Charles Herman Helmsing was born to George and Louis Helmsing on March 23, 1908 in Shrewsbury, Missouri. After hearing God’s call to the priesthood, Helmsing entered St. Louis Preparatory Seminary and then went on to Kenrick Seminary before being ordained a priest for the diocese of St. Louis on June 10, 1933. His priestly example and faithful service earned him the appointment as papal chamberlain (monsignor) on February 15, 1946. Soon after he was consecrated auxiliary bishop of St. Louis under Cardinal Ritter on April 19, 1949. He took a marked interest in the propagation of the faith, the instruction of converts, the work of the Legion of Mary, as well as both foreign and home missions. His work as secretary and master of ceremonies for Cardinal Ritter and took on a number of other positions including Director of the Diocesan Society for the Propagation of the Faith. In 1956, when Pope Pius XII divided Missouri into four distinct dioceses, Bishop Helmsing was appointed first bishop of the Diocese of Springfield – Cape Girardeau. He was installed as bishop there on November 28, 1956.
After the Diocese of Kansas City – St. Joseph was left vacant upon the appointment of Bishop Cody as coadjutor of the Archdiocese of New Orleans, Pope John XXIII looked south for his successor. Bishop Helmsing was appointed bishop of the Diocese of Kansas City – St. Joseph on January 31, 1962. In his installation homily on April 3, 1962, Bishop Helmsing explained his motto:
In the sacrifice of the Cross, Christ our Lord identified Himself with the Old Testament servant of Yahweh, the slave of Almighty God, foretold by the prophets. It was this realization that impelled me to take as the motto of my life and work as a Bishop, the inspired words of the 115th Psalm, Servus tuus, filius anciliae “O Lord, I am Thy slave and the son of Thy handmaid”. It is in this spirit that I come to you with humble determination aided by our Lord’s grace to imitate Him as the slave of the Lord Who became obedient unto death, even the death of the Cross; and also in imitation of His Mother, Mary, who when the greatest possible task was given to her of mothering the Son of God, referred to herself “Behold the slave-girl of the Lord”.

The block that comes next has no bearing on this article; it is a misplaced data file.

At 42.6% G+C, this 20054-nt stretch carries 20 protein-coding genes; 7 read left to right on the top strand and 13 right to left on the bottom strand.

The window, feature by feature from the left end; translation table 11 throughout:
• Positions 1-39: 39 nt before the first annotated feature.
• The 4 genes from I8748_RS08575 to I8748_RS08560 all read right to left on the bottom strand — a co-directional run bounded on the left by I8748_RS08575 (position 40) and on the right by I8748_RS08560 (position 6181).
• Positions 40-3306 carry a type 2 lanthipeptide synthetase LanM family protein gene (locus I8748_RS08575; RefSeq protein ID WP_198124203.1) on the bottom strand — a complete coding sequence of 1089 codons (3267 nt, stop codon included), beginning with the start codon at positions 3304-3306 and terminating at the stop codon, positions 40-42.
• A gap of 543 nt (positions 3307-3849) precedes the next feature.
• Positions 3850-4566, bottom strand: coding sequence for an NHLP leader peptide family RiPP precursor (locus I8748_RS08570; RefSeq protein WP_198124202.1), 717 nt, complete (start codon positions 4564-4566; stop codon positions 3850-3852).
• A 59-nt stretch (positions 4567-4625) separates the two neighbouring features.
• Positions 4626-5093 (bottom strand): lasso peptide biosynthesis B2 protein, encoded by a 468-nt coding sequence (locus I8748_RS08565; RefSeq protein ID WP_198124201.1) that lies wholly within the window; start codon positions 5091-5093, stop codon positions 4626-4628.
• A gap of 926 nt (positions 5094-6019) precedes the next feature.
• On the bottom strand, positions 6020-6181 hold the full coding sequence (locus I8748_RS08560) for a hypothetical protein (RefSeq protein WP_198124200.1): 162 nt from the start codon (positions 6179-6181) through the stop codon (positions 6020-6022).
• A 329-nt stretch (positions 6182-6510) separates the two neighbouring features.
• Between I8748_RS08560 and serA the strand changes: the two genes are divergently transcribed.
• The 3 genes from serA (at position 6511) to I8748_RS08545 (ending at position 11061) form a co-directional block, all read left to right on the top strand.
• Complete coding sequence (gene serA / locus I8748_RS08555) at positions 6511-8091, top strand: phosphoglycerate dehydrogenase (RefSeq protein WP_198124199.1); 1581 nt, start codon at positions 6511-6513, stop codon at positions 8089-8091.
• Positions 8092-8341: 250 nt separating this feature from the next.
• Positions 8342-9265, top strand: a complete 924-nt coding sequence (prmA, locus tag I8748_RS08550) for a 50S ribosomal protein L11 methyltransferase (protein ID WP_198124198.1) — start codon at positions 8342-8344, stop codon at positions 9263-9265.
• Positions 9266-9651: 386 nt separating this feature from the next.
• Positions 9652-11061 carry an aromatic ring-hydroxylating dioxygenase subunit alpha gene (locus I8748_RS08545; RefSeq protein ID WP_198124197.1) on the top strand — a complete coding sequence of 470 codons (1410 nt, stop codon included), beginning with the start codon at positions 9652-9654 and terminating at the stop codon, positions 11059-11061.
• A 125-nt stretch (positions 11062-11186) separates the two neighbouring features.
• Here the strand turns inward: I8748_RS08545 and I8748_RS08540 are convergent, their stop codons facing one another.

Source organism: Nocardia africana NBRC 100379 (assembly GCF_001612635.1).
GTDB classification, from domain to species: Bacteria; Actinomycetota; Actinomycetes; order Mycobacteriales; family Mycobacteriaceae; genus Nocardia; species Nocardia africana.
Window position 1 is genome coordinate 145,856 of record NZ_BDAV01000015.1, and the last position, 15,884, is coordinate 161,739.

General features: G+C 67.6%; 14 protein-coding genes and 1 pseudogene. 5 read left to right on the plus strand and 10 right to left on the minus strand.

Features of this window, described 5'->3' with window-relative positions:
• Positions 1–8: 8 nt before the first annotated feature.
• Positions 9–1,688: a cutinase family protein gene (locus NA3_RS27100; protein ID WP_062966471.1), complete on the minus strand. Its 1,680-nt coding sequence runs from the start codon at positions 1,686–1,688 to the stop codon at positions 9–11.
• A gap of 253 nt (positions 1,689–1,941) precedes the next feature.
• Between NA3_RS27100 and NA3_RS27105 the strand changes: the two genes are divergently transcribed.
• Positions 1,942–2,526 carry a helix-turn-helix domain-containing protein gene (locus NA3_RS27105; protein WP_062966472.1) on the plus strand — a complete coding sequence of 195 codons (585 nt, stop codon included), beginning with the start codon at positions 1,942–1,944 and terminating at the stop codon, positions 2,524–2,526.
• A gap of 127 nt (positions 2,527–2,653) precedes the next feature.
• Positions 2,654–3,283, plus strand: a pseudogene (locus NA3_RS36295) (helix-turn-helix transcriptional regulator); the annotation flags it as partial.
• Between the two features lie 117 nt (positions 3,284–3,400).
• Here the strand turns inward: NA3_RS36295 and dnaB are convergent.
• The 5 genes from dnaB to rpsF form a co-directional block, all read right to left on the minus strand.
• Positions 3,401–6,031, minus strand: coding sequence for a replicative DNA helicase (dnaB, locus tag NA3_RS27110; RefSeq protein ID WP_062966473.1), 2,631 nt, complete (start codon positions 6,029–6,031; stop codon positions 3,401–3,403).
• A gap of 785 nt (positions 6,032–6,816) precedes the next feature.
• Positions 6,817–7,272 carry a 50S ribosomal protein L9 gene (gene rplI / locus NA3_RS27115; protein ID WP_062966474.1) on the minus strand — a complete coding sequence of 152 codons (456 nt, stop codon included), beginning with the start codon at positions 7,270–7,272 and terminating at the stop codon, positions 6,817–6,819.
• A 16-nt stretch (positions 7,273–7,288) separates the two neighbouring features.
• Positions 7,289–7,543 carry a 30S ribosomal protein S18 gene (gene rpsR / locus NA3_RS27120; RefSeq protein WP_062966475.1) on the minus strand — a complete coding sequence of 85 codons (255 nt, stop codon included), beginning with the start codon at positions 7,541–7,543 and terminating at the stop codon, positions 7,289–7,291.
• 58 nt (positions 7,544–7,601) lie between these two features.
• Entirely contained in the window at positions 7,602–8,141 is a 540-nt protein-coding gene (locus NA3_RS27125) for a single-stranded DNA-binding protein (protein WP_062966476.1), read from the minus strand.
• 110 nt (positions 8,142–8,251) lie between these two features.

Bishop Helmsing served the Lord by serving the faithful of the Diocese of Kansas City – St. Joseph and serving His Church. At the time of his installation, Bishop Helmsing was already making preparations for his participation in the Second Vatican Council which was to convene for its first session that coming Fall. Taking with him his Fr. William Baum, who was vice chancellor at the time, as a peritus (expert), Bishop Helmsing took part in all five sessions of the Second Vatican Council and was most influential in the composition of the Decree on Ecumenism (Unitatis Redintegratio).
Back in Kansas City, Bishop Helmsing lead the diocese through one of the most influential periods of its half a century history. He helped to usher in the era of civil rights for Americans of any color. He brought home the documents of the Second Vatican Council and was responsible for implementing them in the diocese. He was dedicated to easing tensions between and working with our separated brethren. And he was a loyal son of the Church who found obedience and humility as the ways to sanctity.
Serving as bishop of Kansas City – St. Joseph until 1977, Bishop Charles H. Helmsing was a champion of the truth of the Catholic Faith and a man of deep charity for God, Our Blessed Mother, fellow Christians, and all mankind. His devotion to the Church and service to this diocese is an inspiration to us at the Bishop Helmsing Institute.
May his soul, and the souls of all the faithful departed, rest in peace.